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Memento Mori



“I would rather die a meaningful death than to live a meaningless life.” - Marcus Aurelius.


‘Memento Mori’ is Latin for 'remember that you will die'. It is a reminder of the inevitability of death and for exactly that reason; it’s a celebration of life.


It’s not a negative bummer. It’s a positive call to action. A rock’n’roll dream. A righteous reminder of who we really are. ‘Memento Mori’ screams:


‘Live Immediately!’


‘Be Here Now!’


It demands that we ‘find something to die for!’. It’s a whisper in the ear from the Grim Reaper constantly at our side saying:


“Don’t be afraid of death. Be afraid of never having lived”.


And this idea is far from new. It’s not local. It’s not bound by faith or race or gender or sexuality or disability. Everyone is equal in death. Wherever you go geographically and historically, the song remains the same: ‘Memento Mori’ is an ancient and ubiquitous refrain.


The Stoics constantly reminded themselves of their mortality. Victorious Roman generals would have someone standing behind them, holding a crown over their head whispering:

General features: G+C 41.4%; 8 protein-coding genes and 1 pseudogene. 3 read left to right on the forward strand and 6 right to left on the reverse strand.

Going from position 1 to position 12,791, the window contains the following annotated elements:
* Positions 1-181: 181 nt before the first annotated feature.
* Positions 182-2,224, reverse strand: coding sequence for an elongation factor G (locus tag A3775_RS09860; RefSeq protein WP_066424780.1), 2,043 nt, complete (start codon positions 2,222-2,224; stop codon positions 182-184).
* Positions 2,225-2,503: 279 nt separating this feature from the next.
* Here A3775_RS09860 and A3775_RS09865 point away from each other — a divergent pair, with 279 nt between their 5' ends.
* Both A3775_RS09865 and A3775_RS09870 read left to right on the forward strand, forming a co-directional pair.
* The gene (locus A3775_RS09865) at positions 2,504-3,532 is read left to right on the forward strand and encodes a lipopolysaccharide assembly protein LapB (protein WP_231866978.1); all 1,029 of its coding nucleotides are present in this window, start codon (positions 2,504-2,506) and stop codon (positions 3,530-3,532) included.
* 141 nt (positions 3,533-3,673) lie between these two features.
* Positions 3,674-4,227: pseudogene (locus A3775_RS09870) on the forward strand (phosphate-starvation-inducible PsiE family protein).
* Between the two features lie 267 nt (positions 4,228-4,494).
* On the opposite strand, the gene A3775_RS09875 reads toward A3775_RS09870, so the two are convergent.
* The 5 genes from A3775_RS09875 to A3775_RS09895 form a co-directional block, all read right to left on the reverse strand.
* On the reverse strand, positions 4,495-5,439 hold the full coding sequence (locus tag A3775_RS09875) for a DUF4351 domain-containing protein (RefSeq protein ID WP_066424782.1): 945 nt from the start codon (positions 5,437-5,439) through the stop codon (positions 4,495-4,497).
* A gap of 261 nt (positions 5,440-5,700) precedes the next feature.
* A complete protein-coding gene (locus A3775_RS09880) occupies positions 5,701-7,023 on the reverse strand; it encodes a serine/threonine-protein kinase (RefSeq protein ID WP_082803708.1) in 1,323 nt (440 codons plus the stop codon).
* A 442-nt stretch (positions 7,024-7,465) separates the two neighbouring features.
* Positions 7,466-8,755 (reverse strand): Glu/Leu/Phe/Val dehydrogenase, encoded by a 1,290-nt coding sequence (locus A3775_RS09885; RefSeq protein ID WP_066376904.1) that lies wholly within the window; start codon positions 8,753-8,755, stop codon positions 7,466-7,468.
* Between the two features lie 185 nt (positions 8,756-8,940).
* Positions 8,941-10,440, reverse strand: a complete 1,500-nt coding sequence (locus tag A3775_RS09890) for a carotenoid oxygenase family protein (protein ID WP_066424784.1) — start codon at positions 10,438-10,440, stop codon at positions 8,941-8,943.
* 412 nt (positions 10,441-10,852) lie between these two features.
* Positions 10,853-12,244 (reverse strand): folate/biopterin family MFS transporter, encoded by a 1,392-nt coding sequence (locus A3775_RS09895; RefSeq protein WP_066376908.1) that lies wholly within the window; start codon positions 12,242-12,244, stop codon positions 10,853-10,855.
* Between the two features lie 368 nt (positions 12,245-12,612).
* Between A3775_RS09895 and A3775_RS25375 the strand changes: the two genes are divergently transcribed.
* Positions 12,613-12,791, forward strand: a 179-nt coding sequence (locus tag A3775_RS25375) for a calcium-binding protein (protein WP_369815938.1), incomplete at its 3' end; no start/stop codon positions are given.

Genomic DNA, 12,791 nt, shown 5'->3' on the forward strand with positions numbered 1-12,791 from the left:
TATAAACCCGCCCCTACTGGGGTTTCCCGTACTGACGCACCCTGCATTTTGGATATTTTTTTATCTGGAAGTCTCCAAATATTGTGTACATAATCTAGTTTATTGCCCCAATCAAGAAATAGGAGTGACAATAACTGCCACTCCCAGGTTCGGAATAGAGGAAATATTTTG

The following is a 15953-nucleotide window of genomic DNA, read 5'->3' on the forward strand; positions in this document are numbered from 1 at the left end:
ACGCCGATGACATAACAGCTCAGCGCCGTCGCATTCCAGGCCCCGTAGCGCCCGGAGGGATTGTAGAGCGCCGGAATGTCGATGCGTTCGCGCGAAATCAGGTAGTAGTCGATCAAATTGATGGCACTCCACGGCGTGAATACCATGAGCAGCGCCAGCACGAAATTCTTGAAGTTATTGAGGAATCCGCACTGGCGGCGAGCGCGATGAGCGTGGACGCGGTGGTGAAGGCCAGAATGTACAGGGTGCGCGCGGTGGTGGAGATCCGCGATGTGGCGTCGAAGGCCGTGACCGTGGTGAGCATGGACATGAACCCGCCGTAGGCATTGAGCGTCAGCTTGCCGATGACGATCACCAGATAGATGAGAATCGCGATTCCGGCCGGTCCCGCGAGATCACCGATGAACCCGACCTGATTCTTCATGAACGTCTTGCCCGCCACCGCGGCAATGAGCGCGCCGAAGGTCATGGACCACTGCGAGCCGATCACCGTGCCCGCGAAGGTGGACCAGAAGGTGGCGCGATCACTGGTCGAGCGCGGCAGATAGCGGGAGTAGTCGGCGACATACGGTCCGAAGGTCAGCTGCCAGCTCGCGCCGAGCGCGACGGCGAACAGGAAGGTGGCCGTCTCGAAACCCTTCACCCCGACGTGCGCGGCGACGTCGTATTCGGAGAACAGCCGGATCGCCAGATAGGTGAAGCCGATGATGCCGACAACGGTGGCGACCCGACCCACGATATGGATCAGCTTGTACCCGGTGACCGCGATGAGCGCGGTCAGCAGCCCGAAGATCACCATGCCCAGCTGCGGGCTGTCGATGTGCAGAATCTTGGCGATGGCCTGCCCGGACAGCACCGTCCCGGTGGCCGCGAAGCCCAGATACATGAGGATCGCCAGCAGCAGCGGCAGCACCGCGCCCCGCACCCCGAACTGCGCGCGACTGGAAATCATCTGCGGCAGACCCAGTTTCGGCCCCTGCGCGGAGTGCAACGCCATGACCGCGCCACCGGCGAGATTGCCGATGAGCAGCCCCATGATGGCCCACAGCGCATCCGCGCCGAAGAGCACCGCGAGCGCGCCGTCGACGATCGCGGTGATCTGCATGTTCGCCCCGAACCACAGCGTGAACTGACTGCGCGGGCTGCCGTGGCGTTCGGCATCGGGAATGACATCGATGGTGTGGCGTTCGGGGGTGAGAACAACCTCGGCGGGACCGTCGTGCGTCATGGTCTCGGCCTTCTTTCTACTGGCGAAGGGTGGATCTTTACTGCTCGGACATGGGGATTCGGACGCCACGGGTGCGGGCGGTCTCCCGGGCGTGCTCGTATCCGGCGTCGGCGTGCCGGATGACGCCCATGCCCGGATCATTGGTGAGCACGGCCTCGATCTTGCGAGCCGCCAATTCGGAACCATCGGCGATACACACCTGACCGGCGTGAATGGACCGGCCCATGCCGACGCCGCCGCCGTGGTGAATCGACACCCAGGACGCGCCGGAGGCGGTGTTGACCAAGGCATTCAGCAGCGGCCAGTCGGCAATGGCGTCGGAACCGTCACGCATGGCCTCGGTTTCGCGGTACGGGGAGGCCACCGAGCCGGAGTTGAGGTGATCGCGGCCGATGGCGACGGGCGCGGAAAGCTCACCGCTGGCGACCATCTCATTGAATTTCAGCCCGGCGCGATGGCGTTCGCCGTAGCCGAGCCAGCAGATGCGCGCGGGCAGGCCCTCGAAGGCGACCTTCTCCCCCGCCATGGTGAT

"Respice post te. Hominem te memento"


(remember you’re going to die and remember you're only a man.)


The "remembrance of death" (Tadhkirat al-Mawt) is a major topic of Islamic spirituality.


In the Christian danse macabre, a dancing Grim Reaper carries off rich and poor alike.


The Mexican’s have their "Day of the Dead".


The Buddhist practice Maraṇasati meditates on death, the word itself combining maraṇa 'death' and sati 'awareness'.


In Tibetan Buddhism, Lojong says all things are impermanent, death of the body is certain and only the time of death is beyond our control.


Shantideva, in the Bodhisattvacaryāvatāra reflects that:


‘My enemies will not remain, nor will my friends remain. I shall not remain. Nothing will remain’.


Bottom line:


‘You’ll Never Get Outta This World Alive’.